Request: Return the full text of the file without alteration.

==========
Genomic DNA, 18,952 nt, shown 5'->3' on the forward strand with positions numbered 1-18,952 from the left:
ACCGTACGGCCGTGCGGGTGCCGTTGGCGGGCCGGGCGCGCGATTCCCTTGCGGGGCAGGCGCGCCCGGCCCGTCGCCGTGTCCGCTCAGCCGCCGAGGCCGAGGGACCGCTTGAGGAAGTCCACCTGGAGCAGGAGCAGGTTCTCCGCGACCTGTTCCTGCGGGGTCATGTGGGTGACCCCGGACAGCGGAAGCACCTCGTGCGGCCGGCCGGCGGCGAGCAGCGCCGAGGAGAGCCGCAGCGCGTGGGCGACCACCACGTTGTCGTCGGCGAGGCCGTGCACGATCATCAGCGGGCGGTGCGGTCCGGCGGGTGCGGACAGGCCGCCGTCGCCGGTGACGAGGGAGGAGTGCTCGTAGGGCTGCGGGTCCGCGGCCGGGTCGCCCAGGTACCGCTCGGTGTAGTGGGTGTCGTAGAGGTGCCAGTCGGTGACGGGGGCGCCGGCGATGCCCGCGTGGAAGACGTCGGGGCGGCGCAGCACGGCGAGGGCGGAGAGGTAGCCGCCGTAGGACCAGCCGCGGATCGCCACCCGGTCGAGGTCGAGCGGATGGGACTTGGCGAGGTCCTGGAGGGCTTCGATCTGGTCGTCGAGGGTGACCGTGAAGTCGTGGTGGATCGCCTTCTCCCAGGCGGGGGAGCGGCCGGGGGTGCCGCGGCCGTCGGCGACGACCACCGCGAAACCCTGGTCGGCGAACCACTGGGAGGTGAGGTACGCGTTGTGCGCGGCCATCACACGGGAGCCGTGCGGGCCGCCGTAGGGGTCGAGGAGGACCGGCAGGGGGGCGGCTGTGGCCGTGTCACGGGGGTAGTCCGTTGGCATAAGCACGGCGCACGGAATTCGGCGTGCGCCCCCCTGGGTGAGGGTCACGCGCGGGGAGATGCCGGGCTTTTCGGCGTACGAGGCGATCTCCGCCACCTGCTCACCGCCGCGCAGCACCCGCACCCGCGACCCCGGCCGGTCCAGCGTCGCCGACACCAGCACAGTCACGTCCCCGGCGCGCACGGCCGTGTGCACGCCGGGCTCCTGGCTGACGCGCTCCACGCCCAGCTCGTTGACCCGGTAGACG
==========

Genomic DNA, 18,952 nt, shown 5'->3' on the forward strand with positions numbered 1-18,952 from the left:
ACCGTACGGCCGTGCGGGTGCCGTTGGCGGGCCGGGCGCGCGATTCCCTTGCGGGGCAGGCGCGCCCGGCCCGTCGCCGTGTCCGCTCAGCCGCCGAGGCCGAGGGACCGCTTGAGGAAGTCCACCTGGAGCAGGAGCAGGTTCTCCGCGACCTGTTCCTGCGGGGTCATGTGGGTGACCCCGGACAGCGGAAGCACCTCGTGCGGCCGGCCGGCGGCGAGCAGCGCCGAGGAGAGCCGCAGCGCGTGGGCGACCACCACGTTGTCGTCGGCGAGGCCGTGCACGATCATCAGCGGGCGGTGCGGTCCGGCGGGTGCGGACAGGCCGCCGTCGCCGGTGACGAGGGAGGAGTGCTCGTAGGGCTGCGGGTCCGCGGCCGGGTCGCCCAGGTACCGCTCGGTGTAGTGGGTGTCGTAGAGGTGCCAGTCGGTGACGGGGGCGCCGGCGATGCCCGCGTGGAAGACGTCGGGGCGGCGCAGCACGGCGAGGGCGGAGAGGTAGCCGCCGTAGGACCAGCCGCGGATCGCCACCCGGTCGAGGTCGAGCGGATGGGACTTGGCGAGGTCCTGGAGGGCTTCGATCTGGTCGTCGAGGGTGACCGTGAAGTCGTGGTGGATCGCCTTCTCCCAGGCGGGGGAGCGGCCGGGGGTGCCGCGGCCGTCGGCGACGACCACCGCGAAACCCTGGTCGGCGAACCACTGGGAGGTGAGGTACGCGTTGTGCGCGGCCATCACACGGGAGCCGTGCGGGCCGCCGTAGGGGTCGAGGAGGACCGGCAGGGGGGCGGCTGTGGCCGTGTCACGGGGGTAGTCCGTTGGCATAAGCACGGCGCACGGAATTCGGCGTGCGCCCCCCTGGGTGAGGGTCACGCGCGGGGAGATGCCGGGCTTTTCGGCGTACGAGGCGATCTCCGCCACCTGCTCACCGCCGCGCAGCACCCGCACCCGCGACCCCGGCCGGTCCAGCGTCGCCGACACCAGCACAGTCACGTCCCCGGCGCGCACGGCCGTGTGCACGCCGGGCTCCTGGCTGACGCGCTCCACGCCCAGCTCGTTGACCCGGTAGACG